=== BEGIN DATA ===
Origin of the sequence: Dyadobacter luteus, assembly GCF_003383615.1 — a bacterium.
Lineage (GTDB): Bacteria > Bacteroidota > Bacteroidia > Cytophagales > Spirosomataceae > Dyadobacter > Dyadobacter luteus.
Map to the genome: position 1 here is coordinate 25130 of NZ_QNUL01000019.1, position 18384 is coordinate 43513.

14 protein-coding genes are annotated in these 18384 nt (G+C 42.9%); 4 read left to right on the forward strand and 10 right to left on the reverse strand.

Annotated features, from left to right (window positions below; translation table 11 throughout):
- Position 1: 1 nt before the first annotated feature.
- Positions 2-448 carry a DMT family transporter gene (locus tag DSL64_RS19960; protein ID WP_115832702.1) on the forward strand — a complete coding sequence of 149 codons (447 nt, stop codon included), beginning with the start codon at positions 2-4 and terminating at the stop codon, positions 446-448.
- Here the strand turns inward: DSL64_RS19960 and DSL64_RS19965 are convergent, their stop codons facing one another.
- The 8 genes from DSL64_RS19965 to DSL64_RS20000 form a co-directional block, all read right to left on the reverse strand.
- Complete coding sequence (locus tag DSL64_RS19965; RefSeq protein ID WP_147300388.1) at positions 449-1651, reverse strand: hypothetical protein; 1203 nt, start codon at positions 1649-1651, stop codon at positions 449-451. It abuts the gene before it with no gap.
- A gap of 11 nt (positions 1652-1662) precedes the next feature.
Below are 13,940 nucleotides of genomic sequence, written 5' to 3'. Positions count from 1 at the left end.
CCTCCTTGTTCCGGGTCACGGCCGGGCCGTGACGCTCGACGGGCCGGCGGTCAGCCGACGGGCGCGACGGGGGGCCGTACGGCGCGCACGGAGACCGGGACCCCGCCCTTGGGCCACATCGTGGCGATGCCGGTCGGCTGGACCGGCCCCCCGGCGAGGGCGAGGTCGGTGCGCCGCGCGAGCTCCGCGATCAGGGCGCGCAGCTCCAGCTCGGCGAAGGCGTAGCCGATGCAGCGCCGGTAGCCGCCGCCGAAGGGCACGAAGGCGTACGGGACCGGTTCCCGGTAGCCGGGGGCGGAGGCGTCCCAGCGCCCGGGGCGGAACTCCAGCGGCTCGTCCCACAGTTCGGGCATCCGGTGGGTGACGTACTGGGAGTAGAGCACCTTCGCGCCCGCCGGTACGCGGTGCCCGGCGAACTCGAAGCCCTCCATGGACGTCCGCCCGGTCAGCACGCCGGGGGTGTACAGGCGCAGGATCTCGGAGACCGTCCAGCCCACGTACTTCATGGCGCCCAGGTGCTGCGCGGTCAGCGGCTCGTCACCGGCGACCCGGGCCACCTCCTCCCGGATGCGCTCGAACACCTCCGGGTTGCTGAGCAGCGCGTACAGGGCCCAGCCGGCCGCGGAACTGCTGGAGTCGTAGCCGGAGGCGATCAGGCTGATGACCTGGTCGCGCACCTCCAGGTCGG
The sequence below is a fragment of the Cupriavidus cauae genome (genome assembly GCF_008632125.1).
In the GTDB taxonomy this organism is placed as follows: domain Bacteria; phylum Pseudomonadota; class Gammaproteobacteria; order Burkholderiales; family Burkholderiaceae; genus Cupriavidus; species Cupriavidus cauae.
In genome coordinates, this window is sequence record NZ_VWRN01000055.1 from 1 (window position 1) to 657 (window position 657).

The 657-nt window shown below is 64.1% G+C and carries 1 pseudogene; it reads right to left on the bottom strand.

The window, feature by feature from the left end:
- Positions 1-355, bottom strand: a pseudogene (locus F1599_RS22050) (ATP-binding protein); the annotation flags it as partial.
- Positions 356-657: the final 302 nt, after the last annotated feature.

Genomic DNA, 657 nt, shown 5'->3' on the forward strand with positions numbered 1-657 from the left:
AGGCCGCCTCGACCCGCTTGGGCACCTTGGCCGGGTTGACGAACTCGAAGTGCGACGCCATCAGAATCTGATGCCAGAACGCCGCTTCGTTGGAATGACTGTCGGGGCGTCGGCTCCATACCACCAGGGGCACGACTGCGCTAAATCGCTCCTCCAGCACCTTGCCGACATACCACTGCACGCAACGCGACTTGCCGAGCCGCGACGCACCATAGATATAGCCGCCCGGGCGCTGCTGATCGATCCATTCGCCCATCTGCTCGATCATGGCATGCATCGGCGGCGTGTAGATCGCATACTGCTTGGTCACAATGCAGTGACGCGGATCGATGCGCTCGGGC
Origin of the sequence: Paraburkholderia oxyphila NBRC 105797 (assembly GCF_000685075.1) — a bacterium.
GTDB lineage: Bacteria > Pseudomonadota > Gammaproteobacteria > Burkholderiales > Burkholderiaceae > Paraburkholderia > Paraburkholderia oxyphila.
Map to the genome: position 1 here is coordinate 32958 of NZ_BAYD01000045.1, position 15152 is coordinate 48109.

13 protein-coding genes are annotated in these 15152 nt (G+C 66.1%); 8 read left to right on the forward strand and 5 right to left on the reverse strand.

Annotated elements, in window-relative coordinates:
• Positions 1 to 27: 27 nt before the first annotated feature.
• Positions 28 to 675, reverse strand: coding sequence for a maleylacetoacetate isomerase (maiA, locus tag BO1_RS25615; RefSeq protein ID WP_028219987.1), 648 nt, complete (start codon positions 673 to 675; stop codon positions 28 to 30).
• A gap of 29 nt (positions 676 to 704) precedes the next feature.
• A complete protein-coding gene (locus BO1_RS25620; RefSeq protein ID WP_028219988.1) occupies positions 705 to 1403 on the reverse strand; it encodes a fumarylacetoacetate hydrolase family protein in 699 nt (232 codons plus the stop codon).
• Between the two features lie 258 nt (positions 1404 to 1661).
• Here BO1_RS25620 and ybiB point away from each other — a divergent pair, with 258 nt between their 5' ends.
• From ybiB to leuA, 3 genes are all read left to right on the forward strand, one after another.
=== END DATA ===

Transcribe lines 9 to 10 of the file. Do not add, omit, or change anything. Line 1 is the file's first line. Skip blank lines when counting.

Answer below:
- The 8 genes from DSL64_RS19965 to DSL64_RS20000 form a co-directional block, all read right to left on the reverse strand.
- Complete coding sequence (locus tag DSL64_RS19965; RefSeq protein ID WP_147300388.1) at positions 449-1651, reverse strand: hypothetical protein; 1203 nt, start codon at positions 1649-1651, stop codon at positions 449-451. It abuts the gene before it with no gap.